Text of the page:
They found him in his car in the parking lot of Funland that August. Everyone must have thought he was sleeping, because it took a couple of days before someone called the police on account of the smell. At the viewing, we all thought he didn’t look like himself, dressed in a neat blue suit with his hair combed flat against his head—crazy Uncle George transformed into just another old man, dressed for his funeral in his Sunday best. Before they began to fill in the grave, Dad knelt and tossed in the package they’d given him at the morgue. It burst at the seams when it landed, and the old tailcoat sprawled across the coffin like a blanket. The top hat skidded across the polished wood and came to rest against the dirt wall at the head of the casket.

    On Saturday morning of Labor Day weekend, we met in the kitchen and ate in silence. The coffee maker popped and bubbled on the counter, sounding like the popcorn carts at FunLand in midsummer. When we were finished breakfast, we packed up and went to Far Rockaway beach for one last ride on the coaster.

  38. Part I
    Uncle George was crazy as a shit house rat. He owned the Laundromat near the edge of town. You know, the one with a lot of the neon letters out. It constantly blinks LA NDR AT. It’s been like that for years. Uncle George was too cheap to fix the sign.
    The summer was hot. We hadn’t had rain in a month, which was not normal, and the crops were dying. The one thing that really would have cooled me down would be a trip to the boardwalk at Far Rockaway Beach. I longed to go again. Bobby’s dad took the family last summer for Bobby’s birthday. I got to go because to ride the coaster, there had to be two people. Bobby’s dad had to ride with Jenny, Bobby’s little sister, and Bobby needed someone to ride with him. His mom said she would faint of she ever went on that thing.
    Bobby and I rode our bikes all over town every day that summer we were 12. We headed out every morning and looped around town, watching people coming and going. There was nothing else to do in this jerkwater town. Our favorite place to stop was the Laundromat. We would stop and Uncle George would give us a Coke out of the machine out front. He carried a bottle opener in his pocket and would drop the bottle cap on the ground. The opener left three small holes in the cap. You always knew a bottle had been opened by Uncle George.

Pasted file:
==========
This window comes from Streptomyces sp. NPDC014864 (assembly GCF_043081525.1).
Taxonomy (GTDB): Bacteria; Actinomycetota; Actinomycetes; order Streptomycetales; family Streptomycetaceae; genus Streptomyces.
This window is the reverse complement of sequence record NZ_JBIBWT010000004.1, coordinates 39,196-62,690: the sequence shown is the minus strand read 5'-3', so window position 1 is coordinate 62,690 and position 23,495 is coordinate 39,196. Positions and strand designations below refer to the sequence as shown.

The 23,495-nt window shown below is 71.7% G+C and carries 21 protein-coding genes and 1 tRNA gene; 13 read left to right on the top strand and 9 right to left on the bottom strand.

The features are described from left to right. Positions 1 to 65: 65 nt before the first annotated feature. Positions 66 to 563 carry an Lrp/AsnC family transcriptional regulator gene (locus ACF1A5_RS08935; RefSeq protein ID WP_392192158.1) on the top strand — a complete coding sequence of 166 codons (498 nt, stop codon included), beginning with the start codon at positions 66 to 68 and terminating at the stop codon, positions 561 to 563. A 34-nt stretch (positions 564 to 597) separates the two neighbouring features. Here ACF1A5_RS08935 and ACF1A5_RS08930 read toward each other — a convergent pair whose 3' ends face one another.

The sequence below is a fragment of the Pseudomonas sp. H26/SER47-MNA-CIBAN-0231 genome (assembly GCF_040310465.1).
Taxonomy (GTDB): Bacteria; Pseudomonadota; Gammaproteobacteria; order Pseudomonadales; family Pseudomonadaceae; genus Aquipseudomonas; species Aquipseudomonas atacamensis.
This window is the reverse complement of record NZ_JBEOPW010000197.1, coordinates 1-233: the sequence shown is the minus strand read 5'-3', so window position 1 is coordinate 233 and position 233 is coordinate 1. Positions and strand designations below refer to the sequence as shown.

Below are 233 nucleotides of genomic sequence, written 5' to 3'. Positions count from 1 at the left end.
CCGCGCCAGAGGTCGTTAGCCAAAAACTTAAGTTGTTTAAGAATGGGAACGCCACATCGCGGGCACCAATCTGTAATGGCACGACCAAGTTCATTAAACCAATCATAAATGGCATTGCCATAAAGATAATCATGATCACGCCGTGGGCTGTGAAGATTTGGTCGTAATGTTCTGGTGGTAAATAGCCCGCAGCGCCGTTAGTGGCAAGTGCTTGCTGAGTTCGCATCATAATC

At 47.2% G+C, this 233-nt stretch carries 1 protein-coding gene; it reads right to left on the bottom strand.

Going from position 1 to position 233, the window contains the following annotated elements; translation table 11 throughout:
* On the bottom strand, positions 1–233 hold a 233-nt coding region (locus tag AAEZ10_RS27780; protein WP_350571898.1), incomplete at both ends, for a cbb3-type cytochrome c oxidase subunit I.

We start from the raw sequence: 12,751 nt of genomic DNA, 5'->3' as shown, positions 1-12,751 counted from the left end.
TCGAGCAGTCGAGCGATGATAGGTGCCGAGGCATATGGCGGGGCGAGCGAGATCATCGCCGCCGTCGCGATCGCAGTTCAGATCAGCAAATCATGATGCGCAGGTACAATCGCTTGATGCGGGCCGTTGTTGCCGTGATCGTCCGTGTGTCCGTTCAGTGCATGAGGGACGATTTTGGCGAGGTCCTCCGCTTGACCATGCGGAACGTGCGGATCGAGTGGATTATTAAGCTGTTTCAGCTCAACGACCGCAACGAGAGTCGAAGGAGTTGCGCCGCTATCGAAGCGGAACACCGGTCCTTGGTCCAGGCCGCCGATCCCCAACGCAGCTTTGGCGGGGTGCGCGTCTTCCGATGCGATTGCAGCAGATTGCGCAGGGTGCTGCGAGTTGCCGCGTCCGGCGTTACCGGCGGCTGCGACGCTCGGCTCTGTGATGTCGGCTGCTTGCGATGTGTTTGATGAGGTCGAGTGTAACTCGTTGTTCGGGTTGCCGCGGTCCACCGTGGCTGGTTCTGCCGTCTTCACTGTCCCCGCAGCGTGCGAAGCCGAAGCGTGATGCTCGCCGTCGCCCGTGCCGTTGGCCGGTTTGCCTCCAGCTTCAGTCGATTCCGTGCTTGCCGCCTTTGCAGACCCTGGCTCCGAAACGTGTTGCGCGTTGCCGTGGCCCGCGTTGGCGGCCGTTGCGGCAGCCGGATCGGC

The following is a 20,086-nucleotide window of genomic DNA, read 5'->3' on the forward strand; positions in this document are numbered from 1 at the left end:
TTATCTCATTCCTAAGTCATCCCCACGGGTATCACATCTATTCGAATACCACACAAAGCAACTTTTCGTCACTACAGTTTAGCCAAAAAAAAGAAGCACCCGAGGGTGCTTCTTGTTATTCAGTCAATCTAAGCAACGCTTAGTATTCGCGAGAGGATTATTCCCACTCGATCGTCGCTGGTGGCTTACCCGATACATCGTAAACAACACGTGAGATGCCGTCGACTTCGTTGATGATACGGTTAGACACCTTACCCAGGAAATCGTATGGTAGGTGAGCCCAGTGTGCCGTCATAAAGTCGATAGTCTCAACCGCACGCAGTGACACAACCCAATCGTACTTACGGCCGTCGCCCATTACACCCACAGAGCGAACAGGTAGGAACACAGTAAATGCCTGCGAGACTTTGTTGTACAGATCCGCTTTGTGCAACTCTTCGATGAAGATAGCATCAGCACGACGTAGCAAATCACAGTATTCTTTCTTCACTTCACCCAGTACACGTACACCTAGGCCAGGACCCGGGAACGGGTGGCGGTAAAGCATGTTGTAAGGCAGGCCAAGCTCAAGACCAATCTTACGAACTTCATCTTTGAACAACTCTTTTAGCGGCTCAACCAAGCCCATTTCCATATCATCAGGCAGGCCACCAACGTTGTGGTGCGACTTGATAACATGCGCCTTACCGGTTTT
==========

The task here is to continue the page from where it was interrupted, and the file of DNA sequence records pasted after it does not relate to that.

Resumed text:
The country people used that Laundromat; they never ventured into town much, except to stop at the Montgomery Ward catalog store to place and pick up orders. They stuck around the edge of town keeping to themselves. They did talk to Uncle George though. We would hang around and listen to all of the country gossip.
    One day, a country girl not much older than us stopped in the Laundromat. She was looking for Uncle George and asked us where he was. We told her that he had just gone to the post office but would be back soon if she wanted to wait. Her hair was long, blond and dirty. She wasn’t wearing shoes, and her dress didn’t fit too well. Her belly stuck out really far, like my mom’s did before my little brother Eddie was born.
    She sat down on the wooden steps and I offered her a drink of my Coke. She thanked me and tipped her head back and closed her eyes as the sweet brown liquid hit the back of her throat. She must have been thirsty because she drank the whole bottle in a few gulps. Some of the Coke spilt out on her chin and she wiped it off with the back of her hand. She handed the bottle back to me and stared down the road looking for Uncle George’s truck.

  39. Part II
    Bobby and I looked at each other, and then we stared down the road, too. Nobody said anything. Finally, we saw the brand-new green 1970 Chevy truck coming down the road. It was his pride and joy.
    Uncle George angrily slammed on the brakes when he saw the girl. He stormed up the Laundromat steps, grabbing her by the arm as he climbed. He closed the door behind him as he entered the building so Bobby and I couldn’t follow. We strained to hear what they were talking about, but all we heard was “baby” and “yours.” Uncle George stepped outside and screamed at us to leave. Bobby and I got on our bikes and pedaled home as fast as we could.
    That night, I was awoken by a knock at the door. My dad answered, and it was the sheriff asking if we had seen Uncle George. My dad asked why, and the sheriff said that he needed to ask Uncle George some questions. It seems a young blond country girl had been killed at Far Rockaway Beach. “What does this have to do with George?” my dad asked. “She was clutching a bottle cap with three small holes in it,” said the sheriff.
    They found Uncle George at the Laundromat the next morning. He was confident that he wouldn’t be caught, but he was wrong. We have a family trait of making poor choices.
    A week before summer ended, the news came that the boardwalk was closing for good at the end of the season. Bobby and I so desperately wanted to go before it closed forever. Our dads wouldn’t take us, we knew that. We eyed the green Chevy truck sitting at the end of the driveway. It had been there since Uncle George went to jail. I knew the keys were in my dad’s dresser drawer. We could go ourselves. We packed up and went to Far Rockaway Beach for one last ride on the coaster.

  40. Sorry about the 11th hour entry, Suzy. I worked it up today while I was stuck at the doctor's office for two hours.

    Great job, everyone! Loved reading the entries.

  41. Okay. Ive decided. I will post the winner now.